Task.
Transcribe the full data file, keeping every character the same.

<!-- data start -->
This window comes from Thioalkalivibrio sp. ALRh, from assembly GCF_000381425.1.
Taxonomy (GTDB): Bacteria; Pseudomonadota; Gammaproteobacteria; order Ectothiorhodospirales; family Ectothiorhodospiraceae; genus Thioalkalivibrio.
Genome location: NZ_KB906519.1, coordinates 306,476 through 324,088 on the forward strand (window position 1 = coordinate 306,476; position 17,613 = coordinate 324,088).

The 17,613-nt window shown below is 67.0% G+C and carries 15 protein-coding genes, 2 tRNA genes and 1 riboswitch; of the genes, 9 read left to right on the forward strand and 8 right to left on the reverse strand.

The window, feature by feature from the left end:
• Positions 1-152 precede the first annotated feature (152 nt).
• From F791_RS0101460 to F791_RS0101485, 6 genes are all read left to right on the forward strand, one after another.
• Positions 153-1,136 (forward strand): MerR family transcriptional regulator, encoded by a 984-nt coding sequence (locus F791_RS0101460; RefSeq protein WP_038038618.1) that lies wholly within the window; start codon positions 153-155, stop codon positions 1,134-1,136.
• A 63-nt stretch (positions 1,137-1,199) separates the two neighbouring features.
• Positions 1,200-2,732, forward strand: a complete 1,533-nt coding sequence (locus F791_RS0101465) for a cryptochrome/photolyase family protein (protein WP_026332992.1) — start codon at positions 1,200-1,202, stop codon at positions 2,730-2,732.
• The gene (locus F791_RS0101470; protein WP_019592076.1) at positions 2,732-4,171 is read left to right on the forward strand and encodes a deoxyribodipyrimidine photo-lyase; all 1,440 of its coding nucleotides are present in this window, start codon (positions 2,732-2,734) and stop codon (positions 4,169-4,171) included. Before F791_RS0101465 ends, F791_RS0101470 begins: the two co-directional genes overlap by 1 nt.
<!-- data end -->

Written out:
This window comes from Thioalkalivibrio sp. ALRh, from assembly GCF_000381425.1.
Taxonomy (GTDB): Bacteria; Pseudomonadota; Gammaproteobacteria; order Ectothiorhodospirales; family Ectothiorhodospiraceae; genus Thioalkalivibrio.
Genome location: NZ_KB906519.1, coordinates 306,476 through 324,088 on the forward strand (window position 1 = coordinate 306,476; position 17,613 = coordinate 324,088).

The 17,613-nt window shown below is 67.0% G+C and carries 15 protein-coding genes, 2 tRNA genes and 1 riboswitch; of the genes, 9 read left to right on the forward strand and 8 right to left on the reverse strand.

The window, feature by feature from the left end:
• Positions 1-152 precede the first annotated feature (152 nt).
• From F791_RS0101460 to F791_RS0101485, 6 genes are all read left to right on the forward strand, one after another.
• Positions 153-1,136 (forward strand): MerR family transcriptional regulator, encoded by a 984-nt coding sequence (locus F791_RS0101460; RefSeq protein WP_038038618.1) that lies wholly within the window; start codon positions 153-155, stop codon positions 1,134-1,136.
• A 63-nt stretch (positions 1,137-1,199) separates the two neighbouring features.
• Positions 1,200-2,732, forward strand: a complete 1,533-nt coding sequence (locus F791_RS0101465) for a cryptochrome/photolyase family protein (protein WP_026332992.1) — start codon at positions 1,200-1,202, stop codon at positions 2,730-2,732.
• The gene (locus F791_RS0101470; protein WP_019592076.1) at positions 2,732-4,171 is read left to right on the forward strand and encodes a deoxyribodipyrimidine photo-lyase; all 1,440 of its coding nucleotides are present in this window, start codon (positions 2,732-2,734) and stop codon (positions 4,169-4,171) included. Before F791_RS0101465 ends, F791_RS0101470 begins: the two co-directional genes overlap by 1 nt.